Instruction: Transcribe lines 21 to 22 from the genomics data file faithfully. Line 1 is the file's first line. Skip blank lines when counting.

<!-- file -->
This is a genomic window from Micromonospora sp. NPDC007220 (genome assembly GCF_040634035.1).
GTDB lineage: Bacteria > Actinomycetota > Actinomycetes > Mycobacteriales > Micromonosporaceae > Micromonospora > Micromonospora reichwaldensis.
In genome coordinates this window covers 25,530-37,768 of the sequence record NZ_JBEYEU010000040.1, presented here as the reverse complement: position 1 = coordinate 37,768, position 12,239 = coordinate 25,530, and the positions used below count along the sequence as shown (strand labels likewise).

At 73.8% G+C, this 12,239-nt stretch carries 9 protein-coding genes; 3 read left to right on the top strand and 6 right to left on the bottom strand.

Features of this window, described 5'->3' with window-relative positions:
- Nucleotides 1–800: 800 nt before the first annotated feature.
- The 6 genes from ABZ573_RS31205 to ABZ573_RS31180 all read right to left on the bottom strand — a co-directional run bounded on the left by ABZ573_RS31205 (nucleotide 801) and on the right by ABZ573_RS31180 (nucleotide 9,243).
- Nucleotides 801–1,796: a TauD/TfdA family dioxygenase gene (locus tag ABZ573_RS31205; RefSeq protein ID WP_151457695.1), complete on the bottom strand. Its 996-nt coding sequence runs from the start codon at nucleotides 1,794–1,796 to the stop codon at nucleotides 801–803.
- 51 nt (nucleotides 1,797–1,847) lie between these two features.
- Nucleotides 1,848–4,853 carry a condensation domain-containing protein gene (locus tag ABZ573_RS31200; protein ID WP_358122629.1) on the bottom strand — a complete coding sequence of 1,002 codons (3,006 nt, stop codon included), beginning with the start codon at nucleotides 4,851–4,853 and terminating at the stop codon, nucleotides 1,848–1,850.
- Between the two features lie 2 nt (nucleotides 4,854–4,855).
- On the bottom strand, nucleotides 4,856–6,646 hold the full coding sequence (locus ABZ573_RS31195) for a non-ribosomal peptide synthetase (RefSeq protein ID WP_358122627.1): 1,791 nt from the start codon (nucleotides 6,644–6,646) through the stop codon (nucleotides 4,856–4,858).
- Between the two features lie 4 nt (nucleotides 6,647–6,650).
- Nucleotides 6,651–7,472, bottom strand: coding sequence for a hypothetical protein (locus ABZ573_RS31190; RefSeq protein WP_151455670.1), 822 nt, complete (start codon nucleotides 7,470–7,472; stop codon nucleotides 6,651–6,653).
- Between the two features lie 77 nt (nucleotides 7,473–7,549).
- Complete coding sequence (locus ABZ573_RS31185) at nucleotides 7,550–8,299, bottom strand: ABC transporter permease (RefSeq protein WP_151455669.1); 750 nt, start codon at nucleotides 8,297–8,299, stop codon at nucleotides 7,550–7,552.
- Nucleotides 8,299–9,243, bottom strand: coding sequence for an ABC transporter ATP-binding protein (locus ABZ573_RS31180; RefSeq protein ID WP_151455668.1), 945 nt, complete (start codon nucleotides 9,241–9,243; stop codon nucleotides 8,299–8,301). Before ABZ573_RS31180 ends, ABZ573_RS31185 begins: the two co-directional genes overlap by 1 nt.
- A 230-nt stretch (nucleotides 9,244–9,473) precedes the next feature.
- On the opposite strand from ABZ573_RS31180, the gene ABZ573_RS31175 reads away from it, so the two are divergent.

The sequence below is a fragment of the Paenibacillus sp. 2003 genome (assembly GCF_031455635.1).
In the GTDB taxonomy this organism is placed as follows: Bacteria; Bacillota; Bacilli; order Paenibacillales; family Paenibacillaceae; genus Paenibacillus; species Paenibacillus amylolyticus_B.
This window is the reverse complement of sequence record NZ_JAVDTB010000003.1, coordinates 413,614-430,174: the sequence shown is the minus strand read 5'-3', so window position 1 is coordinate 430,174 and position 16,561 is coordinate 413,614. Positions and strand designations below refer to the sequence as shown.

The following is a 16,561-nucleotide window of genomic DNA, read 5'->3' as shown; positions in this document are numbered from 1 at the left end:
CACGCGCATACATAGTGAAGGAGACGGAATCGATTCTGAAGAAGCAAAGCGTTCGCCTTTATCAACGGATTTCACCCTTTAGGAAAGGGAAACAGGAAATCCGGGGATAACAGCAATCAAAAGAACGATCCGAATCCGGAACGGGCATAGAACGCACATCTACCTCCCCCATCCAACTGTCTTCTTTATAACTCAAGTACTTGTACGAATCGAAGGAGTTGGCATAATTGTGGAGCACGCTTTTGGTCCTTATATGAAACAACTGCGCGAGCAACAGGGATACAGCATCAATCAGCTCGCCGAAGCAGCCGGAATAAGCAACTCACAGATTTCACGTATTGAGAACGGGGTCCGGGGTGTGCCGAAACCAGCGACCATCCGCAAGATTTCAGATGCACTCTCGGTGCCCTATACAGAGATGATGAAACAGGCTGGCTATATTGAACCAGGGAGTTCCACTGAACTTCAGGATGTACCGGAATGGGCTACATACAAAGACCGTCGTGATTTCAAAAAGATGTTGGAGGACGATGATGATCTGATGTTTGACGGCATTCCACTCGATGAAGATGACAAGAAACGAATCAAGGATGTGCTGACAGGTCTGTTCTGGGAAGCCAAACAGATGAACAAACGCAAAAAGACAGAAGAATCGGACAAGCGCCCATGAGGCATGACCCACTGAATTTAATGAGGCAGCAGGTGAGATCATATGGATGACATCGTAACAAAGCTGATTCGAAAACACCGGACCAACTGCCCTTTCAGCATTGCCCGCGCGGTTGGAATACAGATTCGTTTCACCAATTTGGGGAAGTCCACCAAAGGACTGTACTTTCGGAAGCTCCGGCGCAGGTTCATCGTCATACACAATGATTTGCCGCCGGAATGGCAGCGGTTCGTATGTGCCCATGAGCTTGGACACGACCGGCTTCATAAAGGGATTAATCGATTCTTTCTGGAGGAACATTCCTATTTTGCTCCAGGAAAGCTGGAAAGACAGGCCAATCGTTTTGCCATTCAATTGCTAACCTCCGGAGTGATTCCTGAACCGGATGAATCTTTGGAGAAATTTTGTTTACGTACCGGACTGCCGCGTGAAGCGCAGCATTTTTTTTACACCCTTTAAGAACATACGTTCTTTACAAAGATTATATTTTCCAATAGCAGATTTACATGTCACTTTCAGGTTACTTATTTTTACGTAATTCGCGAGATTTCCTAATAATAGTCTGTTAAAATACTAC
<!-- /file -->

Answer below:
In the GTDB taxonomy this organism is placed as follows: Bacteria; Bacillota; Bacilli; order Paenibacillales; family Paenibacillaceae; genus Paenibacillus; species Paenibacillus amylolyticus_B.
This window is the reverse complement of sequence record NZ_JAVDTB010000003.1, coordinates 413,614-430,174: the sequence shown is the minus strand read 5'-3', so window position 1 is coordinate 430,174 and position 16,561 is coordinate 413,614. Positions and strand designations below refer to the sequence as shown.